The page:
Come on; get lost!
We all take trips throughout our lives that force up to figure out how to get there. It can be pretty simple to get from point A to point B if it was the same route every day. However, every now and then we have to travel to places we’ve never been to before. How do you make the proper choices without getting lost and without endangering you, your passengers and the other road users?
I was recently invited to a wedding of a friend’s daughter. The wedding was out of town to an area I’ve never been to before. I did the simple thing; I checked out the directions with two different sources and printed off the map and written directions. I made sure the route was easy to follow, especially since it was in foreign territory.
The driver in this photo wasn’t so lucky. They had to pull onto the shoulder to figure out which route to take. How dangerous was that? Once they decided which direction to go, they would have to accelerate quickly from a stopped position. This can be somewhat scary for the drivers behind them as well. When someone accelerates quickly from the shoulder onto the roadway, they can be unpredictable as to which lane they would be taking.
There are a few easy solutions to avoid having to do what this driver did. After having the route planned in advance, either with a map, written directions or perhaps a GPS, give the information to the passenger. Having a “navigator” will make your job easier. Ensure they give you the directions in advance of your exit, lane change requirement or turn. It will help you be in the proper lane well in advance. The passenger I had while going to the wedding gave me early instructions. Having your navigator say “You needed to turn back there’ doesn’t ease the tension you may have to find your new location.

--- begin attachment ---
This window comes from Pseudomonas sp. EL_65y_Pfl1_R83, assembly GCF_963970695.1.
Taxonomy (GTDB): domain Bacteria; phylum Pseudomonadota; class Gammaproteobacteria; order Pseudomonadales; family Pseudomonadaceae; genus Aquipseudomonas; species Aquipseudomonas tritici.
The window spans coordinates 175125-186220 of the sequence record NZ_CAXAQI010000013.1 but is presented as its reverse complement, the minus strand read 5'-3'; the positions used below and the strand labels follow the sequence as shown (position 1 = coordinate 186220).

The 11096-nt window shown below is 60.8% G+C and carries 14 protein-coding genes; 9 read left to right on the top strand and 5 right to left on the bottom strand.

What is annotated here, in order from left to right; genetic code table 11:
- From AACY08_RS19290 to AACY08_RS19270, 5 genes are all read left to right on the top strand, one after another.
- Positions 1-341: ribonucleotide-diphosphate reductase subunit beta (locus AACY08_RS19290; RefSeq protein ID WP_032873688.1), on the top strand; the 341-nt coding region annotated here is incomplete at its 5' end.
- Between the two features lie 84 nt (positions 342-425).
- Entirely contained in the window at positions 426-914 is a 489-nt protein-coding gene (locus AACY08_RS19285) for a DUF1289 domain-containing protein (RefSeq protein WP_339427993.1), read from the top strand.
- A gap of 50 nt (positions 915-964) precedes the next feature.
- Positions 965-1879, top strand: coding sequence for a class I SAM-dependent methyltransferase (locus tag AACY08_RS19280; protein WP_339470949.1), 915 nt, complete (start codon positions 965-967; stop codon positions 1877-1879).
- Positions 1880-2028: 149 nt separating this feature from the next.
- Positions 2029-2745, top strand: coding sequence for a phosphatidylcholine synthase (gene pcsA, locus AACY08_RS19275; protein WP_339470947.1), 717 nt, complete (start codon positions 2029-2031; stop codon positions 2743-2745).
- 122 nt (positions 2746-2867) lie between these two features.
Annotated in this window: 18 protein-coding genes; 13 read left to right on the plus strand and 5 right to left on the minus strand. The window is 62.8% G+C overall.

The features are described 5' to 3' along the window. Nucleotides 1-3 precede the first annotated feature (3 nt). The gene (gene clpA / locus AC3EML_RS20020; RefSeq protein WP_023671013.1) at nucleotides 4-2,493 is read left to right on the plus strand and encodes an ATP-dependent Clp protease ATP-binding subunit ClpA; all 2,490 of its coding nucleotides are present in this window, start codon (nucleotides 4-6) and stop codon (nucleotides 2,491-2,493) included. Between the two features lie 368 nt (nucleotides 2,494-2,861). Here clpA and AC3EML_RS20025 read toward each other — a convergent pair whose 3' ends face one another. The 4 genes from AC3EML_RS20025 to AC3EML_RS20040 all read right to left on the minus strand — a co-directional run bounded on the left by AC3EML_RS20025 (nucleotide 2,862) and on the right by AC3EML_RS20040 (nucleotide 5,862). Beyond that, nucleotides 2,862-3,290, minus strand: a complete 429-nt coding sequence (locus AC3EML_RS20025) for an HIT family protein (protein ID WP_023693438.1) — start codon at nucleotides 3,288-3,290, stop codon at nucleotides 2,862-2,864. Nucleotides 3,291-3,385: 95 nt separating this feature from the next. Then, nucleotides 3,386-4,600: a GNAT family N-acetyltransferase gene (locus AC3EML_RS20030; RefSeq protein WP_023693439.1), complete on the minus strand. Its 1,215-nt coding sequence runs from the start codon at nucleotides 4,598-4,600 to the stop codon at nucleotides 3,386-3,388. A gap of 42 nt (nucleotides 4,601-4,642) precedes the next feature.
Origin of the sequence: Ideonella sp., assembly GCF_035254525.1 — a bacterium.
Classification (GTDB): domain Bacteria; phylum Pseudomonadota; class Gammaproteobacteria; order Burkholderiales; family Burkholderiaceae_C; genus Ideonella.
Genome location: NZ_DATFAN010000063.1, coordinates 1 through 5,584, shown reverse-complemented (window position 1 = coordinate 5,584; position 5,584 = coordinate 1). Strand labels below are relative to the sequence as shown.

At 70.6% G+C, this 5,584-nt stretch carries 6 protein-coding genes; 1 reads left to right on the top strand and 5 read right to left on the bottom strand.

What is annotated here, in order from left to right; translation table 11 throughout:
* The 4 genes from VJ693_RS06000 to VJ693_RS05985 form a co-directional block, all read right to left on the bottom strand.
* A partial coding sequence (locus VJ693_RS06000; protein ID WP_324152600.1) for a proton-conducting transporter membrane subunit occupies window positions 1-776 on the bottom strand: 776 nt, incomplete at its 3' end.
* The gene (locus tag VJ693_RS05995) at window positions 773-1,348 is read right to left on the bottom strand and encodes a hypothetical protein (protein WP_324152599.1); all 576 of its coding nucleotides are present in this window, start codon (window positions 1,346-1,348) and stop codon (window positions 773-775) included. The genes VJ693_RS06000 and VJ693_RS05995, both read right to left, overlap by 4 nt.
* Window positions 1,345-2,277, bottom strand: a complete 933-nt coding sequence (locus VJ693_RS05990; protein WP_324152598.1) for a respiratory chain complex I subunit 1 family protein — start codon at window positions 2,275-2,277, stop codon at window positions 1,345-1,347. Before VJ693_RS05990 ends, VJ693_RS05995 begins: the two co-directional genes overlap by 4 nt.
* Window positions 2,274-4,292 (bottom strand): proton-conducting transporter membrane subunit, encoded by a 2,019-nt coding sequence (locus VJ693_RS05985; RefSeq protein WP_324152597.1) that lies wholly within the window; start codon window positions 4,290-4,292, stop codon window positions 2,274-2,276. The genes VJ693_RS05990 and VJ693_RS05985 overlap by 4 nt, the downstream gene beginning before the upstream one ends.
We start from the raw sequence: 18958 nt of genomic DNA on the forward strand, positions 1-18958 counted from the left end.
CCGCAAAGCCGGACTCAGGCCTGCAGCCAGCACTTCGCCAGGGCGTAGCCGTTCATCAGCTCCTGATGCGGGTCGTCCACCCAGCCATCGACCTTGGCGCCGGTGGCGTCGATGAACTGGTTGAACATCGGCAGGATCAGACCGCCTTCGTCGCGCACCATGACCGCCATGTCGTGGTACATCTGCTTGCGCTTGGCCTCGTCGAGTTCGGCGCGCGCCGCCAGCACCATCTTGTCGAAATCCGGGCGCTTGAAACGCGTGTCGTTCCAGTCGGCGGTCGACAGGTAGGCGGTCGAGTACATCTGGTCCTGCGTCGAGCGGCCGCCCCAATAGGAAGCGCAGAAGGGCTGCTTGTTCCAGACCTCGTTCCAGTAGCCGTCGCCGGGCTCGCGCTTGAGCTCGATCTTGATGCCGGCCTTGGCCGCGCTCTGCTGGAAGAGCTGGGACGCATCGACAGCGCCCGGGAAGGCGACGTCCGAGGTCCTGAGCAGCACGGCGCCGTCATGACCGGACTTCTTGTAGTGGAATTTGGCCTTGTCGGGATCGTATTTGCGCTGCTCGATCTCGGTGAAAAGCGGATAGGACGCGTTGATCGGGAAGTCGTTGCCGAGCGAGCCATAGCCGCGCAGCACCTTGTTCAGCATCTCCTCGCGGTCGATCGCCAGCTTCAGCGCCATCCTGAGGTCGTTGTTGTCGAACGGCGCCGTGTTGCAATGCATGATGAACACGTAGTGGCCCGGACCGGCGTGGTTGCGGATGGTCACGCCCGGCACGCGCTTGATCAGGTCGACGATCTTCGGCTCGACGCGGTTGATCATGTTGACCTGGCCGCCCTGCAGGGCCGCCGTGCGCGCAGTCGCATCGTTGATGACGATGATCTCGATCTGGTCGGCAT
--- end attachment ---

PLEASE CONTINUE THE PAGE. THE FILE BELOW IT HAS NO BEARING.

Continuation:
If you’re alone, keep your written directions as simple as possible. When writing them down, use abbreviations so they can easily be read by a glance. There’s no time to take your eyes off the road for more than a second or two while driving. In heaving traffic, I don’t even want to do that! When you’re using written instructions, write down the turn or exit that’s just before your turn or exit. This way, once you pass that turn or exit, you’ll know yours is coming up. Oh, and make sure you write BIG. That makes it easier to glance at while driving.
Now that you’ve got your route planned out and written down in such a way that it can be used while driving, you need to learn how to prepare yourself to use those directions. Look as far ahead as possible to give you time to see and read the road or destination signs. Once you know your next turn or exit is coming up, change lanes as early as possible so you’re prepared to stay on your route. That was probably the problem of the driver in this photo. They needed the information of where they were going, plus needed to look ahead for the large information signs so they can make early and accurate choices.
Hopefully this will make some sense to each of you. We all need to plan our routes from time to time; even if you’re used to people telling you where to go.